Of the 91 metals that we know to exist, only three are truly magnetic at room temperature: iron, cobalt and nickel. This poses something of a problem as we have to rely heavily on these elements for anything for which we need magnetism, like MRI scanners, computer memory storage and wind turbines.
But what if we could make more of these 91 metals magnetic? That’s exactly what a team of scientists led by the University of Leeds has been able to do, turning the non-magnetic materials manganese and copper magnetic. Although the effect was fairly weak, the research published in Nature Materials Science is hugely promising. And they think that the method they used could be applied to almost any metal.
“Being able to generate magnetism in materials that are not naturally magnetic opens new paths to devices that use abundant and hazardless elements, such as carbon and copper,” said co-lead author Fatma Al Ma’Mari of the University of Leeds in a statement.
“Future technologies, such as quantum computers, will require a new breed of magnets with additional properties to increase storage and processing capabilities. Our research is a step toward creating such ‘magnetic metamaterials’ that can fulfil this need.”
Almost all metals can be made to temporarily respond to magnetism, albeit some extremely weakly, known as paramagnetism and diamagnetism. But only iron, cobalt and nickel can become permanent magnets, known as ferromagnetism. A common example of a ferromagnet is a fridge magnet.
In the research, very thin layers of copper and manganese were coated in a layer of organic molecules known as buckyballs, spheres of 60 carbon atoms about one nanometer thick. Doing so removed some electrons from the metals and allowed them to overcome the Stoner Criterion – which essentially dictates why some metals are ferromagnetic and some are not.
Coauthor Oscar Cespedes, also from the University of Leeds, told IFLScience that the effect they were able to produce was very small. The strength of the magnetic copper was about 10 times weaker than nickel, and 30 times weaker than iron. Magnetic manganese was about half that.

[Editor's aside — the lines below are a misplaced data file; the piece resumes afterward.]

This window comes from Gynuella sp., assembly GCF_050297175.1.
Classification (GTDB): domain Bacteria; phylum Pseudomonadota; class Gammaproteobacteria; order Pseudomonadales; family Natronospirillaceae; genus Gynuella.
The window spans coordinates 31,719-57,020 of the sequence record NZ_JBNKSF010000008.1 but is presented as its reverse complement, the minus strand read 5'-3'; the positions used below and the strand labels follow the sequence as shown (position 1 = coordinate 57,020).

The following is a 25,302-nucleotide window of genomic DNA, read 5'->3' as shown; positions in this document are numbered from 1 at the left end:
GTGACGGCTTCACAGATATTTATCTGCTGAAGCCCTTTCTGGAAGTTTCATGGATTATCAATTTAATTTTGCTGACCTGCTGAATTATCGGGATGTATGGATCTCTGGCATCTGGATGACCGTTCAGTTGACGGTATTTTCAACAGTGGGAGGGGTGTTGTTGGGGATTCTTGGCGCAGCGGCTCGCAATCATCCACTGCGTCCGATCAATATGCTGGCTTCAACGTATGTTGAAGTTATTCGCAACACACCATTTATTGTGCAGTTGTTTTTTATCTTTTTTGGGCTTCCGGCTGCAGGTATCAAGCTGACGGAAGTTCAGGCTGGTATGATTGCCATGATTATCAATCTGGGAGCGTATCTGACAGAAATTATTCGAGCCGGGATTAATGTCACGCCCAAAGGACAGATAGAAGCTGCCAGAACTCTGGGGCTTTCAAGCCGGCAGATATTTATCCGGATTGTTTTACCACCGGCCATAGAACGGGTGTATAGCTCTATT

In addition, the ferromagnetic effect was lost over time as oxidation took electrons from the metals, causing the magnetism effect to disappear. In this regard, manganese fared better than copper.
The effect was caused by the buckyballs mixing with the atoms of the metals, so the researchers also found that making the metal film more than a few millimeters thick prevented magnetism from occurring, meaning that it can’t be scaled up to practical applications just yet. But Cespedes said that it might be possible to dissolve buckyballs or other molecules that can take electrons, such as carbon nanotubes, in the metal by first liquefying it. This could allow a much larger amount of non-magnetic metal to be turned ferromagnetic.
And the applications are numerous. Cespedes in particular notes that computer memory storage, while it “doesn’t capture the imagination of curing cancer or medical imaging,” could benefit hugely and help reduce humanity’s carbon footprint.
“The amount of information we need to store is humongous,” he said. “In the last two years, we have stored as much information as in the rest of our history. So we need to find a way to store it in a very efficient way, by using materials that do not harm the environment.”
The researchers will now try to enhance the effect, in the hope that some of the numerous practical applications can be fulfilled.